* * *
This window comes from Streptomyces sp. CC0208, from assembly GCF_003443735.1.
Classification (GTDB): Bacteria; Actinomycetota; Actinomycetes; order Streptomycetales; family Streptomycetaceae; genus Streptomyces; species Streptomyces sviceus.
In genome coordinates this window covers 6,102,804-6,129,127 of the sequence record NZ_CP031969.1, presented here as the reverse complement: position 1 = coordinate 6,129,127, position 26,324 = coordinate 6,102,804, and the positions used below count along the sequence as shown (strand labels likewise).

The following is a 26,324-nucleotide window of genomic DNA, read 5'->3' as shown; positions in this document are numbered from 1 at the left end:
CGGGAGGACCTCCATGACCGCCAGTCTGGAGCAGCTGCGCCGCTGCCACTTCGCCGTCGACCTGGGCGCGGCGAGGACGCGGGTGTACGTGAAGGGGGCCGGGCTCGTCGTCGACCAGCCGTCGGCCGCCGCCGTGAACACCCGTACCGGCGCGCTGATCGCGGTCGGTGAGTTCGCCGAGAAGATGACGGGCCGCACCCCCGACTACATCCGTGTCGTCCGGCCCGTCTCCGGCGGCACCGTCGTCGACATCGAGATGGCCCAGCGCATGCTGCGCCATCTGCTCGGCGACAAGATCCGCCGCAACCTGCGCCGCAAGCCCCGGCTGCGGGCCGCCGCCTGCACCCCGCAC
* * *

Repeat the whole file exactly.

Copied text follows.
This window comes from Streptomyces sp. CC0208, from assembly GCF_003443735.1.
Classification (GTDB): Bacteria; Actinomycetota; Actinomycetes; order Streptomycetales; family Streptomycetaceae; genus Streptomyces; species Streptomyces sviceus.
In genome coordinates this window covers 6,102,804-6,129,127 of the sequence record NZ_CP031969.1, presented here as the reverse complement: position 1 = coordinate 6,129,127, position 26,324 = coordinate 6,102,804, and the positions used below count along the sequence as shown (strand labels likewise).

The following is a 26,324-nucleotide window of genomic DNA, read 5'->3' as shown; positions in this document are numbered from 1 at the left end:
CGGGAGGACCTCCATGACCGCCAGTCTGGAGCAGCTGCGCCGCTGCCACTTCGCCGTCGACCTGGGCGCGGCGAGGACGCGGGTGTACGTGAAGGGGGCCGGGCTCGTCGTCGACCAGCCGTCGGCCGCCGCCGTGAACACCCGTACCGGCGCGCTGATCGCGGTCGGTGAGTTCGCCGAGAAGATGACGGGCCGCACCCCCGACTACATCCGTGTCGTCCGGCCCGTCTCCGGCGGCACCGTCGTCGACATCGAGATGGCCCAGCGCATGCTGCGCCATCTGCTCGGCGACAAGATCCGCCGCAACCTGCGCCGCAAGCCCCGGCTGCGGGCCGCCGCCTGCACCCCGCAC